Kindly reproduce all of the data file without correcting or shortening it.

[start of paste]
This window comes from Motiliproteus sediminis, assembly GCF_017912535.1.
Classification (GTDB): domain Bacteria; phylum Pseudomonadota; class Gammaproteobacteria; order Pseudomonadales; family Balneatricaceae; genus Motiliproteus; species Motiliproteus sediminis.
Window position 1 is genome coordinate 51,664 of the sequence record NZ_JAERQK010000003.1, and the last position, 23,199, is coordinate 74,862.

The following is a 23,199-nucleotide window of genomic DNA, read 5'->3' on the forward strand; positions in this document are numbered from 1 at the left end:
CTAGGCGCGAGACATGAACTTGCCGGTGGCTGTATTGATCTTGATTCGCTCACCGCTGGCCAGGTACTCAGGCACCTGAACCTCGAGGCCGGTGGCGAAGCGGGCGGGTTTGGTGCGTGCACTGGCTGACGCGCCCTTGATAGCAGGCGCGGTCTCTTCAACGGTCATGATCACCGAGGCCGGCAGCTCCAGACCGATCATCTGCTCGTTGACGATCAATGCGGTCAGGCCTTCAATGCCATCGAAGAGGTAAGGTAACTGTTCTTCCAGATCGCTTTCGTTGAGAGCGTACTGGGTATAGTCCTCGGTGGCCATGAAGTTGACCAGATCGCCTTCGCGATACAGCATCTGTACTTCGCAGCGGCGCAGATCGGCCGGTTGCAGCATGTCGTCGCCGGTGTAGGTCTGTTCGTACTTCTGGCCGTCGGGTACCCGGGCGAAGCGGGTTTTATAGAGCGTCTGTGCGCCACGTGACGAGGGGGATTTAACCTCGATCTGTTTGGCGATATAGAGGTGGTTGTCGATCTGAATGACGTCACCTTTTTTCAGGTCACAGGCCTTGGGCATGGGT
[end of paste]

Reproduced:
This window comes from Motiliproteus sediminis, assembly GCF_017912535.1.
Classification (GTDB): domain Bacteria; phylum Pseudomonadota; class Gammaproteobacteria; order Pseudomonadales; family Balneatricaceae; genus Motiliproteus; species Motiliproteus sediminis.
Window position 1 is genome coordinate 51,664 of the sequence record NZ_JAERQK010000003.1, and the last position, 23,199, is coordinate 74,862.

The following is a 23,199-nucleotide window of genomic DNA, read 5'->3' on the forward strand; positions in this document are numbered from 1 at the left end:
CTAGGCGCGAGACATGAACTTGCCGGTGGCTGTATTGATCTTGATTCGCTCACCGCTGGCCAGGTACTCAGGCACCTGAACCTCGAGGCCGGTGGCGAAGCGGGCGGGTTTGGTGCGTGCACTGGCTGACGCGCCCTTGATAGCAGGCGCGGTCTCTTCAACGGTCATGATCACCGAGGCCGGCAGCTCCAGACCGATCATCTGCTCGTTGACGATCAATGCGGTCAGGCCTTCAATGCCATCGAAGAGGTAAGGTAACTGTTCTTCCAGATCGCTTTCGTTGAGAGCGTACTGGGTATAGTCCTCGGTGGCCATGAAGTTGACCAGATCGCCTTCGCGATACAGCATCTGTACTTCGCAGCGGCGCAGATCGGCCGGTTGCAGCATGTCGTCGCCGGTGTAGGTCTGTTCGTACTTCTGGCCGTCGGGTACCCGGGCGAAGCGGGTTTTATAGAGCGTCTGTGCGCCACGTGACGAGGGGGATTTAACCTCGATCTGTTTGGCGATATAGAGGTGGTTGTCGATCTGAATGACGTCACCTTTTTTCAGGTCACAGGCCTTGGGCATGGGT